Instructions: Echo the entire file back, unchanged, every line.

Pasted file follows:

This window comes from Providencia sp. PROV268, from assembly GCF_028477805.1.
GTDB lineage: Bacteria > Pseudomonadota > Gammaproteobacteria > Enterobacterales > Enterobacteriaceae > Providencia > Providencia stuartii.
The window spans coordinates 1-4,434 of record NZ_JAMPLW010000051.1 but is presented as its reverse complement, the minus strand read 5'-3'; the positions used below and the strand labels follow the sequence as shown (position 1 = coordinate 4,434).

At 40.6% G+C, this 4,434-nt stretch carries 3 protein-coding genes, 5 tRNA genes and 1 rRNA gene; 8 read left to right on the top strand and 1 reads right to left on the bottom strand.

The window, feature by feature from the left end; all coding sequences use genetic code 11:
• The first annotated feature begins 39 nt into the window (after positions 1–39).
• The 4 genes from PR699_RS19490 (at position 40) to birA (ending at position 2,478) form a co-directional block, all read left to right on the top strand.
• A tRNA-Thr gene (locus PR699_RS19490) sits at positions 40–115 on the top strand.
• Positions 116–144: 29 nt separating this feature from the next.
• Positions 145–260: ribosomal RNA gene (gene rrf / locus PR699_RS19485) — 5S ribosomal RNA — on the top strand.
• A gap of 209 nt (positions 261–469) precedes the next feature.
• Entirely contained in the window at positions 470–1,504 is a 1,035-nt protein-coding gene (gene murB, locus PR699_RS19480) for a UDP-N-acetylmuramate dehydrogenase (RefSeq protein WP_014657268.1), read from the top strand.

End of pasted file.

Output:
This window comes from Providencia sp. PROV268, from assembly GCF_028477805.1.
GTDB lineage: Bacteria > Pseudomonadota > Gammaproteobacteria > Enterobacterales > Enterobacteriaceae > Providencia > Providencia stuartii.
The window spans coordinates 1-4,434 of record NZ_JAMPLW010000051.1 but is presented as its reverse complement, the minus strand read 5'-3'; the positions used below and the strand labels follow the sequence as shown (position 1 = coordinate 4,434).

At 40.6% G+C, this 4,434-nt stretch carries 3 protein-coding genes, 5 tRNA genes and 1 rRNA gene; 8 read left to right on the top strand and 1 reads right to left on the bottom strand.

The window, feature by feature from the left end; all coding sequences use genetic code 11:
• The first annotated feature begins 39 nt into the window (after positions 1–39).
• The 4 genes from PR699_RS19490 (at position 40) to birA (ending at position 2,478) form a co-directional block, all read left to right on the top strand.
• A tRNA-Thr gene (locus PR699_RS19490) sits at positions 40–115 on the top strand.
• Positions 116–144: 29 nt separating this feature from the next.
• Positions 145–260: ribosomal RNA gene (gene rrf / locus PR699_RS19485) — 5S ribosomal RNA — on the top strand.
• A gap of 209 nt (positions 261–469) precedes the next feature.
• Entirely contained in the window at positions 470–1,504 is a 1,035-nt protein-coding gene (gene murB, locus PR699_RS19480) for a UDP-N-acetylmuramate dehydrogenase (RefSeq protein WP_014657268.1), read from the top strand.